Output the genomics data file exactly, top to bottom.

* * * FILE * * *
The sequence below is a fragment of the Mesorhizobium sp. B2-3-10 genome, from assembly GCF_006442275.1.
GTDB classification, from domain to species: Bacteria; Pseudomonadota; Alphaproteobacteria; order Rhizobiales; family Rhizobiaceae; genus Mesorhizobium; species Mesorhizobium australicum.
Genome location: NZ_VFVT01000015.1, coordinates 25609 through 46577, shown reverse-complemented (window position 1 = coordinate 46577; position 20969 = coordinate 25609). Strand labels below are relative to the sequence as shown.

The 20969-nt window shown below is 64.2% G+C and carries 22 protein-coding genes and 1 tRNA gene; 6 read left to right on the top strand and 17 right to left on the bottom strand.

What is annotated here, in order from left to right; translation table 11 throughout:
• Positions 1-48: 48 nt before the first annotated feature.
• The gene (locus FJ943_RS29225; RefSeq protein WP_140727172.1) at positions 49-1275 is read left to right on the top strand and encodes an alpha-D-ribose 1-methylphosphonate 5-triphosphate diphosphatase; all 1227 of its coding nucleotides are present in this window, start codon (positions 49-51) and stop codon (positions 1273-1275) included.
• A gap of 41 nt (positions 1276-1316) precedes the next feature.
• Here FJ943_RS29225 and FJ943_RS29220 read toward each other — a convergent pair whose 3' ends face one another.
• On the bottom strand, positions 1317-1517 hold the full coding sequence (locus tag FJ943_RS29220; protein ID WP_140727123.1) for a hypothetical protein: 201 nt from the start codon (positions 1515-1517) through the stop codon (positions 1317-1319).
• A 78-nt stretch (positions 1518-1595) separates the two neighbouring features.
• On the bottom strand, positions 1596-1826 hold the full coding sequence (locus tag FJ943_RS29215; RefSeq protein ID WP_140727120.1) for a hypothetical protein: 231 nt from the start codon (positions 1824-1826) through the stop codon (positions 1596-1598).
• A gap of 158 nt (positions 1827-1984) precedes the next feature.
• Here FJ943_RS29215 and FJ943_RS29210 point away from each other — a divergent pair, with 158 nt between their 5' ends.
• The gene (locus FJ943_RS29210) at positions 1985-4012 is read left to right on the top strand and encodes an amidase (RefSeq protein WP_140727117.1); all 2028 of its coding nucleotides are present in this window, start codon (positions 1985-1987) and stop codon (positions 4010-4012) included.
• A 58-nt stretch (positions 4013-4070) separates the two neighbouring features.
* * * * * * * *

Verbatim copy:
The sequence below is a fragment of the Mesorhizobium sp. B2-3-10 genome, from assembly GCF_006442275.1.
GTDB classification, from domain to species: Bacteria; Pseudomonadota; Alphaproteobacteria; order Rhizobiales; family Rhizobiaceae; genus Mesorhizobium; species Mesorhizobium australicum.
Genome location: NZ_VFVT01000015.1, coordinates 25609 through 46577, shown reverse-complemented (window position 1 = coordinate 46577; position 20969 = coordinate 25609). Strand labels below are relative to the sequence as shown.

The 20969-nt window shown below is 64.2% G+C and carries 22 protein-coding genes and 1 tRNA gene; 6 read left to right on the top strand and 17 right to left on the bottom strand.

What is annotated here, in order from left to right; translation table 11 throughout:
• Positions 1-48: 48 nt before the first annotated feature.
• The gene (locus FJ943_RS29225; RefSeq protein WP_140727172.1) at positions 49-1275 is read left to right on the top strand and encodes an alpha-D-ribose 1-methylphosphonate 5-triphosphate diphosphatase; all 1227 of its coding nucleotides are present in this window, start codon (positions 49-51) and stop codon (positions 1273-1275) included.
• A gap of 41 nt (positions 1276-1316) precedes the next feature.
• Here FJ943_RS29225 and FJ943_RS29220 read toward each other — a convergent pair whose 3' ends face one another.
• On the bottom strand, positions 1317-1517 hold the full coding sequence (locus tag FJ943_RS29220; protein ID WP_140727123.1) for a hypothetical protein: 201 nt from the start codon (positions 1515-1517) through the stop codon (positions 1317-1319).
• A 78-nt stretch (positions 1518-1595) separates the two neighbouring features.
• On the bottom strand, positions 1596-1826 hold the full coding sequence (locus tag FJ943_RS29215; RefSeq protein ID WP_140727120.1) for a hypothetical protein: 231 nt from the start codon (positions 1824-1826) through the stop codon (positions 1596-1598).
• A gap of 158 nt (positions 1827-1984) precedes the next feature.
• Here FJ943_RS29215 and FJ943_RS29210 point away from each other — a divergent pair, with 158 nt between their 5' ends.
• The gene (locus FJ943_RS29210) at positions 1985-4012 is read left to right on the top strand and encodes an amidase (RefSeq protein WP_140727117.1); all 2028 of its coding nucleotides are present in this window, start codon (positions 1985-1987) and stop codon (positions 4010-4012) included.
• A 58-nt stretch (positions 4013-4070) separates the two neighbouring features.